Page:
The number of businesses owned by minority women has increased from 1 in 6 in 1997 to 1 in 3 in 2015, per the 2015 State of Women-Owned Businesses Report commissioned by American Express OPEN.
While non-minority women-owned firms grew 40% over the 18-year time period, black women-owned firms grew 322% and Latina-owned firms grew 224%. Women now own 30% of all businesses in the U.S., accounting for some 9.4 million firms. And African American women control 14% of these companies, or an estimated 1.3 million businesses, employing 297,500 workers and generating $52.6 billion in revenue.
What’s more, studies show that women tend to create home-based micro businesses and personal service based businesses, while men starting businesses are entering construction and contracting fields. Washington, DC and New York, New York are reportedly two cities with high rates of black female entrepreneurship.
Black women are the fastest-growing entrepreneurs in the nation, starting businesses at six times the national average.
Despite such numbers, African American female entrepreneurs start their ventures with less funding then men. They also receive less money from private investors. In 2014, 36% of startups pitching to angels were women-led and 15% of these secured funding, while 24% of firms presenting were minority-led and of these 16% received angel investment, according to the Center for Venture Research at the University of New Hampshire.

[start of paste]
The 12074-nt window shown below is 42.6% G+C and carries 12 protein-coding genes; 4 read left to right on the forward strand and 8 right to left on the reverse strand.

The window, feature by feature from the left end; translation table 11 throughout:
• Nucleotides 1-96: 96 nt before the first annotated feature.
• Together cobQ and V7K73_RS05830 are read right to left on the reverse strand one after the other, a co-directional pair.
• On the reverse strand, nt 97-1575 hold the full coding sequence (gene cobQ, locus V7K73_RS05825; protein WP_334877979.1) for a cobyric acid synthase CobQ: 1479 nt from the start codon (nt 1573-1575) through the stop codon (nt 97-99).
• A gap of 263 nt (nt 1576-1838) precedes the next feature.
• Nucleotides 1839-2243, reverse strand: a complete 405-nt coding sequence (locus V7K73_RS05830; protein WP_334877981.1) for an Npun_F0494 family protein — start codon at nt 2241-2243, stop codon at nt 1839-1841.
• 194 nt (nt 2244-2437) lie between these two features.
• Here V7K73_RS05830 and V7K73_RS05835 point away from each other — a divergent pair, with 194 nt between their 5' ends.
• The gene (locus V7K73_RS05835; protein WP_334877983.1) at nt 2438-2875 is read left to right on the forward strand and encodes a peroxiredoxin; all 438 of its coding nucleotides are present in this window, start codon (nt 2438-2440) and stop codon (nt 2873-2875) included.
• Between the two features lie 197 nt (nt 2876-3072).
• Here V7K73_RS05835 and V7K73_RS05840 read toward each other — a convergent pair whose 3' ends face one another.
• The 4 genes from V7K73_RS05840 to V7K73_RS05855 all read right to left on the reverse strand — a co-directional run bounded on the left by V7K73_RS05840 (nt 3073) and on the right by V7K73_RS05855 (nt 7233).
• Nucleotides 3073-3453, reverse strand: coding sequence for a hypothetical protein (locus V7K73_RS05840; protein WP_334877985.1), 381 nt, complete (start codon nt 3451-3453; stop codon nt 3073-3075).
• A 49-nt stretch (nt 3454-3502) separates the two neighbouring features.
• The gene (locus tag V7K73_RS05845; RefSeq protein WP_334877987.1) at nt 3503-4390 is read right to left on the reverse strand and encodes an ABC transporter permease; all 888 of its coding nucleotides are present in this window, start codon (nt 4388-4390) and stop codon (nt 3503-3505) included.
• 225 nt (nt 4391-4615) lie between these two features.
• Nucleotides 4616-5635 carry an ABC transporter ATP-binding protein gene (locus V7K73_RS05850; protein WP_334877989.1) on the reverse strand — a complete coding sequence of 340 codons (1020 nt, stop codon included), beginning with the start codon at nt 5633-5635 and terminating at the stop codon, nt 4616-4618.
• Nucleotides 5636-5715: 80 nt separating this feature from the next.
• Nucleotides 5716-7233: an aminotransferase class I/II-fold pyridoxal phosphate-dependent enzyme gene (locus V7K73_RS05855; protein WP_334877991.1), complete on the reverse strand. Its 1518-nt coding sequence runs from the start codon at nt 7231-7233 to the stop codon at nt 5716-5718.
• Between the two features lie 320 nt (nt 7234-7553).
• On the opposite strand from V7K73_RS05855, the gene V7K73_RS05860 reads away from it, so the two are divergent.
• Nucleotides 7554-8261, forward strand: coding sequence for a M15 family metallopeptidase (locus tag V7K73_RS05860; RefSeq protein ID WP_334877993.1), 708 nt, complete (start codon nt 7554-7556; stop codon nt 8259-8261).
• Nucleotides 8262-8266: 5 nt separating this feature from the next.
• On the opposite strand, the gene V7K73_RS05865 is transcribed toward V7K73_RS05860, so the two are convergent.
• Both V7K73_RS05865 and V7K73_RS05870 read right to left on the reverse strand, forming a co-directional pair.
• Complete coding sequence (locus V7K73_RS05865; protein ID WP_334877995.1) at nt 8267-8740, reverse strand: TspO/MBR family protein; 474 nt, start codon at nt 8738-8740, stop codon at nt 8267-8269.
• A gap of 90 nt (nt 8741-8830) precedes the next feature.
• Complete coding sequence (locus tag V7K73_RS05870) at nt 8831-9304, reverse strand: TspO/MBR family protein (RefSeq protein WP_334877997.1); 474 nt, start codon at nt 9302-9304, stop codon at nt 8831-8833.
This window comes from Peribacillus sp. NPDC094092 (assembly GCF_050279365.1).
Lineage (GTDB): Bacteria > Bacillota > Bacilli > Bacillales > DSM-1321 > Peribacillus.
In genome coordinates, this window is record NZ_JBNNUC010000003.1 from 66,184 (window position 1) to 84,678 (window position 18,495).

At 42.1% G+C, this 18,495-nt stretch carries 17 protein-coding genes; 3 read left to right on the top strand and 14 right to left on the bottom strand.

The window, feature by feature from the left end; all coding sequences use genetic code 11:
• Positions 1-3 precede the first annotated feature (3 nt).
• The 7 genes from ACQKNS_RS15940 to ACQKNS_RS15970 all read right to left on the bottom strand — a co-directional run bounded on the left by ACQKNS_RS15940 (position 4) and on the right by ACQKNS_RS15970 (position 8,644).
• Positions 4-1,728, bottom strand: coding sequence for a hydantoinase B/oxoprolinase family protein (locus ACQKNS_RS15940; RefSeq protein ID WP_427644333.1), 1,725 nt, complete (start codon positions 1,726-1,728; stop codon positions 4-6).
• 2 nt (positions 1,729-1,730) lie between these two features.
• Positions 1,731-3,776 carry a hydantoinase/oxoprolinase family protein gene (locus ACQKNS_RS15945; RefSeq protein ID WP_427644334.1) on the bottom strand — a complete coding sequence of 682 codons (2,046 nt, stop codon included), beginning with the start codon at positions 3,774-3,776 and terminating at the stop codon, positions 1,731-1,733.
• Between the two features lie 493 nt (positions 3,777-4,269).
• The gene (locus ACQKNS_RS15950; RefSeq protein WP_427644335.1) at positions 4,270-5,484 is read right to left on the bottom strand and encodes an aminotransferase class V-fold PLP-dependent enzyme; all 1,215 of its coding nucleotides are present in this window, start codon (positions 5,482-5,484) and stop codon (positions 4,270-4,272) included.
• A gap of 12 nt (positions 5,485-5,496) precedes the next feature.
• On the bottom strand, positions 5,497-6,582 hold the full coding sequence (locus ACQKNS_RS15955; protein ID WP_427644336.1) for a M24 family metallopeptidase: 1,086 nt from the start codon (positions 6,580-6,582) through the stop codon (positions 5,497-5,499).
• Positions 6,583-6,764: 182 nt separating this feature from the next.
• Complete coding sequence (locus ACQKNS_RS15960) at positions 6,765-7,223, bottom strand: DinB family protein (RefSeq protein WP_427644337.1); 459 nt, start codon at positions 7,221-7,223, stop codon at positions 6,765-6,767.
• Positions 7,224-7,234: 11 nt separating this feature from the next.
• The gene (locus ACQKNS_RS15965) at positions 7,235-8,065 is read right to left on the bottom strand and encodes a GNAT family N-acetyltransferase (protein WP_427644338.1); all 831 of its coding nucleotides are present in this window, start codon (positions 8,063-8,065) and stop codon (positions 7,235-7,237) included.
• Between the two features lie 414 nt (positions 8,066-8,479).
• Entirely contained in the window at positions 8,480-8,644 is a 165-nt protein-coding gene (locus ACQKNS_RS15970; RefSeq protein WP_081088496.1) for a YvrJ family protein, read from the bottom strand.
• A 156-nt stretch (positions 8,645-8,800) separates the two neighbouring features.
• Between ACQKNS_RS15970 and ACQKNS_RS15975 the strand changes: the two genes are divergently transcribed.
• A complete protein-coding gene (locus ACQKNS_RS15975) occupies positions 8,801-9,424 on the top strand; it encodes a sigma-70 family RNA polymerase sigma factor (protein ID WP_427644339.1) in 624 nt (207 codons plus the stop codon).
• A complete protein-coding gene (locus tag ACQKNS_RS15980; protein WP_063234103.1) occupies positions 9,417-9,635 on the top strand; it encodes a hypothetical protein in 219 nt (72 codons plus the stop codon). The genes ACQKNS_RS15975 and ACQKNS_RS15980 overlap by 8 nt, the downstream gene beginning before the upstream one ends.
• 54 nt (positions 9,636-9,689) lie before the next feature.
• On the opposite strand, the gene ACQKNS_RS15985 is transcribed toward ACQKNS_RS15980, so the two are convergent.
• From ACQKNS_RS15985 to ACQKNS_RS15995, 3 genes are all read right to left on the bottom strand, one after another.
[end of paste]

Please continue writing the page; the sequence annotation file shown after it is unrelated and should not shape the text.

In addition to access to capital, access to influential networks and mentors are challenges facing women entrepreneurs in growing their businesses.
“One of the most remarkable entrepreneurial trends in recent years is the phenomenal growth among black women. The number of firms skyrocketed. And employment and receipts are increasing too, but not nearly at the same rate. There’s a lot more to this story, and we’re excited to explore these important questions,” stated Amanda Brown, executive director, National Women’s Business Council.
Walker’s Legacy, a national women-of-color in business collective, has been contracted by the National Women’s Business Council and the SBA Office of Advocacy to conduct research that aims to identify the unique opportunities of black women business owners and entrepreneurs, and assess the unique challenges and barriers they face.
BY THE NUMBERS
30% of all U.S. businesses women now own
14% of all U.S. businesses controlled by black women
9.4 M Total number of firms owned by women
1.3 M Total number of firms owned by black women
297,500 Workers employed by black women-owned firms
$52.6 B Revenues generated by black women-owned firms
Source: The 2015 State of Women Owned Businesses Report